Leclerc beats Verstappen to pole in Australia

Leclerc graphic
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Ferrari’s Charles Leclerc grabbed pole from Red Bull’s Max Verstappen at the end of a dramatic qualifying session at the Australian Grand Prix.

The final session was interrupted by a red flag following a crash for Fernando Alonso’s Alpine after an apparent hydraulic failure.

Leclerc had just set the fastest time when Alonso went off, but was beaten by Verstappen when the session resumed.

But Leclerc pulled out a fine lap at the end to take pole by 0.286 seconds.

Red Bull’s Sergio Perez took third, with McLaren’s Lando Norris fourth ahead of the Mercedes cars of Lewis Hamilton and George Russell.

Ferrari’s Carlos Sainz was only ninth fastest after a difficult session.

The Spaniard’s first flying lap did not register because the red flag was thrown for Alonso’s crash just as Sainz approached the line.

And then he could not deliver a representative lap on his final run, ending up 1.5secs slower than his team-mate.

But possibly the biggest loser was Alonso, who was 0.2secs up on Leclerc’s first lap time after two sectors of his flying lap before his incident.

Alonso ran wide of the apex entering the corner, got on to the kerb and slid into the gravel and then the wall.

“We lost the hydraulics on the car, so we lost the gear change and power steering and everything,” said Alonso, who last year returned to F1 after a two-year break in the hope of a competitive car in 2022 and has not competed at the front since 2013.

“I think we could fight for pole position today. Been waiting many years for that possibility and it is amazing we have been so unlucky in these first three races. I was doing one of the best weekends in years and it is very frustrating now. “

What did the drivers say?

The stage appears set for another showdown between Leclerc and Verstappen, the winners of the two races so far after close battles at each.

Perez’s presence at the front gives Red Bull a tactical advantage over Ferrari, but the Mexican is under investigation for allegedly not slowing down sufficiently for yellow caution flags and may face a penalty.

Leclerc said: “It felt good, even more because it is a track I have always struggled at in the past. It was a bit of a messy free practice for me, not everything together. But in Q3 I managed to put everything together and very happy to be starting on pole.”

Verstappen said: “I didn’t feel good in the car the whole weekend so far. There wasn’t one lap where I felt confident. Second is good but it’s not great when you can’t go to the limit.”

Sainz was left fuming after a spiraling series of problems following the Alonso red flag.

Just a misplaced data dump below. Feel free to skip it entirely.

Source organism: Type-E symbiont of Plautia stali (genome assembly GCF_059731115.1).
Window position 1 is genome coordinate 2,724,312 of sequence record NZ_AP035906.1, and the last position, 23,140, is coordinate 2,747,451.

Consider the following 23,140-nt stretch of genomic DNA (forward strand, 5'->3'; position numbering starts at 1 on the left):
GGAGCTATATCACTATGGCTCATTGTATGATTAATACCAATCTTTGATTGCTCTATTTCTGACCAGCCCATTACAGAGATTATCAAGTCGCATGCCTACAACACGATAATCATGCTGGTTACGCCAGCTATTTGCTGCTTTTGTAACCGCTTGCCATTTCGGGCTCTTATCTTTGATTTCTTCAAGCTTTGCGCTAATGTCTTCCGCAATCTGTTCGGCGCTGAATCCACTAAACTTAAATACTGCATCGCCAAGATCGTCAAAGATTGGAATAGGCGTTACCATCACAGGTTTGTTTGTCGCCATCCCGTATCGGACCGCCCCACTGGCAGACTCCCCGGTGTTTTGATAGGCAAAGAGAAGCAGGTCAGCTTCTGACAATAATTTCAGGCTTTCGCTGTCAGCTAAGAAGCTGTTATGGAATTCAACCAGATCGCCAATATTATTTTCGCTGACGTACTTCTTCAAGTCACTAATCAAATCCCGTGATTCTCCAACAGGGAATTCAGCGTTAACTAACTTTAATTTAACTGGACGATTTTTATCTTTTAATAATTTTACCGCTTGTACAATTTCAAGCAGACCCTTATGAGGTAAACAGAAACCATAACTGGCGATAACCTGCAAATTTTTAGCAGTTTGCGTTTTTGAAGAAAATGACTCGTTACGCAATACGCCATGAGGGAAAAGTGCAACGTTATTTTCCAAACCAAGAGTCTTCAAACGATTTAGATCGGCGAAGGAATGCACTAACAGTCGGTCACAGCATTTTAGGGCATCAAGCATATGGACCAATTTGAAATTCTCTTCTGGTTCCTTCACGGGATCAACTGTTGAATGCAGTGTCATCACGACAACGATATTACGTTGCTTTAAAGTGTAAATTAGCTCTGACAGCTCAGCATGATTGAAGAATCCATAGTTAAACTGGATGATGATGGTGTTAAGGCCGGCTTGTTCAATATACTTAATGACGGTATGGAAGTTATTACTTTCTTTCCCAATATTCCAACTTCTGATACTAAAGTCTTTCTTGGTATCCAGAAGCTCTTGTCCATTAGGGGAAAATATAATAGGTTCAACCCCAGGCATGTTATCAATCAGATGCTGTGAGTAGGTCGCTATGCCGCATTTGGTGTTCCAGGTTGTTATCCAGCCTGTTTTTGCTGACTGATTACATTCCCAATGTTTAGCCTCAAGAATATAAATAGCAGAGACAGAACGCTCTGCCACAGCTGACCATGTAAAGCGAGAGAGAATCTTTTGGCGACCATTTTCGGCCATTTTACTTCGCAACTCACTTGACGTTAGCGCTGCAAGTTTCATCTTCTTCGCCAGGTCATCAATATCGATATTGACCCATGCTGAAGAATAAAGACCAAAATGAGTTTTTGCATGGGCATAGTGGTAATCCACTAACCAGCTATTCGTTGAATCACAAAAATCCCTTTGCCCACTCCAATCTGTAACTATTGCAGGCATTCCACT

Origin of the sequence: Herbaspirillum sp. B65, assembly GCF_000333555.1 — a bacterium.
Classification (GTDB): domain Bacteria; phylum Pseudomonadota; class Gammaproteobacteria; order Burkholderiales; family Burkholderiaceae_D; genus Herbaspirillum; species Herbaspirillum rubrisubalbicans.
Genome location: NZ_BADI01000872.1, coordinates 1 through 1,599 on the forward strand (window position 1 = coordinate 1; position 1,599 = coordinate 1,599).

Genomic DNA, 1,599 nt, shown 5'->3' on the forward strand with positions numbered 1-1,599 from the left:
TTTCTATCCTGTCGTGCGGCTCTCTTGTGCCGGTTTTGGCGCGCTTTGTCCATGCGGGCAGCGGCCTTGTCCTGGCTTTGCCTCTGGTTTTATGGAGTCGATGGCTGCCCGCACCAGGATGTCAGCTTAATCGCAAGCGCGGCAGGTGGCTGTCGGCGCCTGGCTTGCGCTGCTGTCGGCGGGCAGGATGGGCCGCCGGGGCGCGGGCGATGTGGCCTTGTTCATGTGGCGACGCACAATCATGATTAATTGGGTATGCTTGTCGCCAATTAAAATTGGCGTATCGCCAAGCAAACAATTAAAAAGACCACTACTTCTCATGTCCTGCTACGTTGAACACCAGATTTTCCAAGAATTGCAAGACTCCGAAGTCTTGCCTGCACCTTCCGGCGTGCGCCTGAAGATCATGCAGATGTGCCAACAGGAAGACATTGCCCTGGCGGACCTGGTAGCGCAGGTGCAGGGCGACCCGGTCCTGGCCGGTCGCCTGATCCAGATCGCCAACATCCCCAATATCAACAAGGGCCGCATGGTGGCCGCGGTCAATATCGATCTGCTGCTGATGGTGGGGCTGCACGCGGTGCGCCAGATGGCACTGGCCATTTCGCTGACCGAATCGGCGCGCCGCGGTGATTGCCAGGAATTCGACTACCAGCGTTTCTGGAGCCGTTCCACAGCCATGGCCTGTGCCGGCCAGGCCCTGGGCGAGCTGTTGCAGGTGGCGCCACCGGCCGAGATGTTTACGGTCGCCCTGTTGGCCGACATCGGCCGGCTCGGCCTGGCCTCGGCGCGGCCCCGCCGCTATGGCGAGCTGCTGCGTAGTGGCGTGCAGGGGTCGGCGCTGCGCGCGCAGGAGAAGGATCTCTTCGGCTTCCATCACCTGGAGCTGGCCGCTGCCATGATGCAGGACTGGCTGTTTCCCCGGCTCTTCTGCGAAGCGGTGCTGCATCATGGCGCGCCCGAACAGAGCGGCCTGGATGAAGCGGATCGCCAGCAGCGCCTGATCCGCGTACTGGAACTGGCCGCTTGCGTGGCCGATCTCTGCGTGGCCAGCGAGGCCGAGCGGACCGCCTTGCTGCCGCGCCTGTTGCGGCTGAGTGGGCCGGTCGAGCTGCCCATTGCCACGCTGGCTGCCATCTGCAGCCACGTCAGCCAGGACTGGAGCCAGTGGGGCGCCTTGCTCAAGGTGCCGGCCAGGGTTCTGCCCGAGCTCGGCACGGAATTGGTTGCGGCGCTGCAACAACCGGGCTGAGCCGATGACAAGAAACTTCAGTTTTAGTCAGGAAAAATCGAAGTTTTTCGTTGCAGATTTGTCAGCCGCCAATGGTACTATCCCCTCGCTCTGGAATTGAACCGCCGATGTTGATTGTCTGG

A delay starting the car in the garage meant he did not have enough time for his usual tire preparation, so his tires were “freezing” when he went for a time, leaving him with no grip.

He felt a shot at pole had been denied him.

A small McLaren revival

Daniel Ricciardo
The McLarens have hit form in Melbourne after a poor start to the season

Norris’s fourth place was a highly impressive showing by McLaren after a difficult start to the season.

The team had not managed to get either car into the final part of qualifying at either of the preceding races but in Melbourne both drivers made it through, and Norris was able to beat the Mercedes cars to take up position as best of the rest behind the top two teams.

It has been another difficult weekend for Mercedes, but fifth and sixth is probably the best they would have expected in qualifying, albeit they would have expected the four cars from Ferrari and Red Bull to be ahead rather than a McLaren.

The silver cars are still suffering badly from aerodynamic bouncing on the straights, which is affecting the drivers’ confidence into fast corners, especially the 150mph Turns Nine and 10.

Hamilton was 0.957secs off Leclerc’s pole position time and 0.108 ahead of Russell, who has been close to him all weekend.

The second McLaren of Daniel Ricciardo was seventh, from Alpine’s Esteban Ocon, Sainz and Alonso.

Aston Martin’s Melbourne travails

Aston Martin have had a trying weekend. Both cars crashed in final practice earlier on Saturday, giving the mechanics a tough job to get the cars ready for qualifying.

Sebastian Vettel’s mechanics were about to run out of time, only for his team-mate Lance Stroll to collide with Williams driver Nicholas Latifi in a bizarre incident when both were on warm-up laps and brought out the red flag.

Latifi had slowed to let what he thought was a faster car through, but when Stroll passed him, also going at reduced speed, he attempted to re-take his fellow Canadian between Turns Five and Six, only for the Aston Martin to move across and clip his left-rear tyre, sending the Williams into the wall and damaging Stroll’s suspension.

At a post-qualifying hearing, race stewards adjudged Stroll to be “predominantly to blame” for the crash and issued a three-place grid penalty – a largely academic punishment for a driver who was already starting 20th and last.

That gave Vettel the chance to get out but the four-time champion could manage only 18th fastest time on his one lap – more or less his only flying lap of the entire weekend after an engine failure hampered his Friday running and then his crash on his first flying lap on Saturday.

Latifi's damaged Williams is taken away on a crane
Latifi’s badly damaged Williams is taken away following his bizarre collision with fellow Canadian Stroll

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